Patients without obesity, diabetes or hypertension at age 45 lived 10 years longer on average without heart failure, and 13 years longer overall than those with all three conditions, according to a Northwestern Medicine study.
The study is the first time scientists have quantified the average number of healthy years gained by avoiding specific heart failure risk factors in middle age.
Faraz Ahmad, MD, a senior fellow in cardiovascular disease, was the lead author of the study, published in the Journal of the American College of Cardiology: Heart Failure. John Wilkins, MD, ’11 MS, ’12 GME, assistant professor of Medicine in the Division of Cardiology and of Preventive Medicine, was the senior author.
While it’s long been known that diabetes, obesity and hypertension are key risk factors for heart failure — a condition where the heart is no longer able to adequately pump blood to the rest of the body — risk estimates have traditionally been presented in terms of percentages.
Ahmad’s objective was to create a novel way to communicate heart failure risk — one that could potentially be more impactful with patients and public health officials. He was inspired by a 2012 study Wilkins published in JAMA, which showed that those without risk factors in middle age lived up to 14 years longer free of cardiovascular disease than those with at least two risk factors.
In the current study, Ahmad, Wilkins and other Northwestern Medicine investigators pooled data from four large cohort studies conducted across the country. They found that the absence of obesity, diabetes and hypertension at ages 45 and 55 was associated with up to 86 percent lower risk of heart failure throughout the rest of the patient’s life.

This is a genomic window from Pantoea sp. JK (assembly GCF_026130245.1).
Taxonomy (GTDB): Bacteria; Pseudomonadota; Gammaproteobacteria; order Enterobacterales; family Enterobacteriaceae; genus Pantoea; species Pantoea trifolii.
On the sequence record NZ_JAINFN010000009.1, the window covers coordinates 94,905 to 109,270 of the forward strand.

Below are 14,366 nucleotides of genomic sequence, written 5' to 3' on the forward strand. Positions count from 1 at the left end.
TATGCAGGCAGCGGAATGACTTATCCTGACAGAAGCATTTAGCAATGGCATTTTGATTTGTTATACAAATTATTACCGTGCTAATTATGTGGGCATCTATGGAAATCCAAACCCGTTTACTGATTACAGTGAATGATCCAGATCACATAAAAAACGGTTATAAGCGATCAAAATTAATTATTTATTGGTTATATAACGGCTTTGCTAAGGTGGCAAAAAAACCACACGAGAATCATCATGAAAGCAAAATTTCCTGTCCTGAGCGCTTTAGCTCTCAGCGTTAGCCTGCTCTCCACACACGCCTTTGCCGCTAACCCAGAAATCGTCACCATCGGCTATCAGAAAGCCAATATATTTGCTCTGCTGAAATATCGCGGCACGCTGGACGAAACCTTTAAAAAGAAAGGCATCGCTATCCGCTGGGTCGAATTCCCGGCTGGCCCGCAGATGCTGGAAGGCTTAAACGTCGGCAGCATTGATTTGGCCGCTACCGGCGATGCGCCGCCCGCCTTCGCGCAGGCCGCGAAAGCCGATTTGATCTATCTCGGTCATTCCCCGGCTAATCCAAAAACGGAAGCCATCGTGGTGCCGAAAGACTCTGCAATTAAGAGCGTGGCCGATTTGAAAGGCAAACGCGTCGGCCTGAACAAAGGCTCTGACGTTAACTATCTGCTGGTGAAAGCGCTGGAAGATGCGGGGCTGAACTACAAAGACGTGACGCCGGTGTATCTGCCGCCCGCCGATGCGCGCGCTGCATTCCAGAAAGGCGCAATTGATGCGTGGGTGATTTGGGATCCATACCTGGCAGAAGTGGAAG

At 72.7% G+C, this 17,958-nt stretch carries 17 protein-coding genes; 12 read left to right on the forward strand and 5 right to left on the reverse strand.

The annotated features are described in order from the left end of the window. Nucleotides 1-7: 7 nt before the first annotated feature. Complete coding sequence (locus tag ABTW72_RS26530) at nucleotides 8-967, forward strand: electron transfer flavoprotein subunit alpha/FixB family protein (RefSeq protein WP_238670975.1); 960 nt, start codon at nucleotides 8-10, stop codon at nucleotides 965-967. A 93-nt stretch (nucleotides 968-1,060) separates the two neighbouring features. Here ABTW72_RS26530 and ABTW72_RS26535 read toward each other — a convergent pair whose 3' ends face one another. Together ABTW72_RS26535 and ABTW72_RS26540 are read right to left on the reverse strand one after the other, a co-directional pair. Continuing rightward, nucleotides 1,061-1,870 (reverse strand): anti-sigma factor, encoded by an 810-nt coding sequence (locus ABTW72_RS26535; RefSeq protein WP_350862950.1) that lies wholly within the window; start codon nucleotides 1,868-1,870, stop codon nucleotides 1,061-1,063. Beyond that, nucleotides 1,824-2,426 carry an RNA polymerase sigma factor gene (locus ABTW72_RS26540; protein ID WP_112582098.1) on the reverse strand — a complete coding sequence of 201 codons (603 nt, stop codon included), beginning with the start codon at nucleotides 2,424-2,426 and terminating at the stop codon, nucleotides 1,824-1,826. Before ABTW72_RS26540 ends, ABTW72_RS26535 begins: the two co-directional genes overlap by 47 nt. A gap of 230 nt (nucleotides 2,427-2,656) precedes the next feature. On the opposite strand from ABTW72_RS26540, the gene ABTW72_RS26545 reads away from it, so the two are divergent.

The authors were also able to quantify the average additional years men and women lived free of heart failure, as well as overall survival, with the absence of one, two or three risk factors at age 45 and age 55. Of the three risk factors, the absence of diabetes at midlife was associated with the most years lived heart failure-free.
“Because we had such a large data set, we were able to quantify how the absence of risk factors leads to years lived free of heart failure, as opposed to just a risk for heart failure,” Ahmad said. “And we think having the actual number is much more meaningful.”
The hope is that such figures will better illuminate the benefits of avoiding obesity, diabetes and hypertension to patients and potentially lead to stronger compliance with medications and lifestyle.
“In my clinical practice, I find these data, and data like it, to be very helpful in counseling patients. For most people, what they really want to know is ‘how long on average am I expected to live, and how long am I expected to live healthy?’” Wilkins said. “Faraz was able to quantify this in a very direct way. And I find it motivating: live as long as you can without developing these risk factors and the benefits can be substantial.”
In future research, the investigators are interested in studying how communicating risk to patients leads to measurable improvements in the prevention of risk factors and the overall incidence of heart failure.
“Once someone has heart failure, we have limited therapies for it. On average, the five-year survival may be as low as 50 percent,” Ahmad said. “So preventing the development of heart failure is really key if you want to move the needle on this massive public health problem.”
The paper was also co-authored by Hongyan Ning, MD, MS, statistical analyst in the Department of Preventive Medicine; Jonathan Rich, MD, assistant professor of Medicine in the Division of Cardiology; Clyde Yancy, MD, MSc, chief of Cardiology; and Donald Lloyd-Jones, MD, ScM, chair of the Department of Preventive Medicine.
The research was supported in part by the National Heart, Lung, and Blood Institute (NHLBI) of the National Institutes of Health grant R21 HL085375 and award T32HL069771, as well as the Heart Failure Society of America.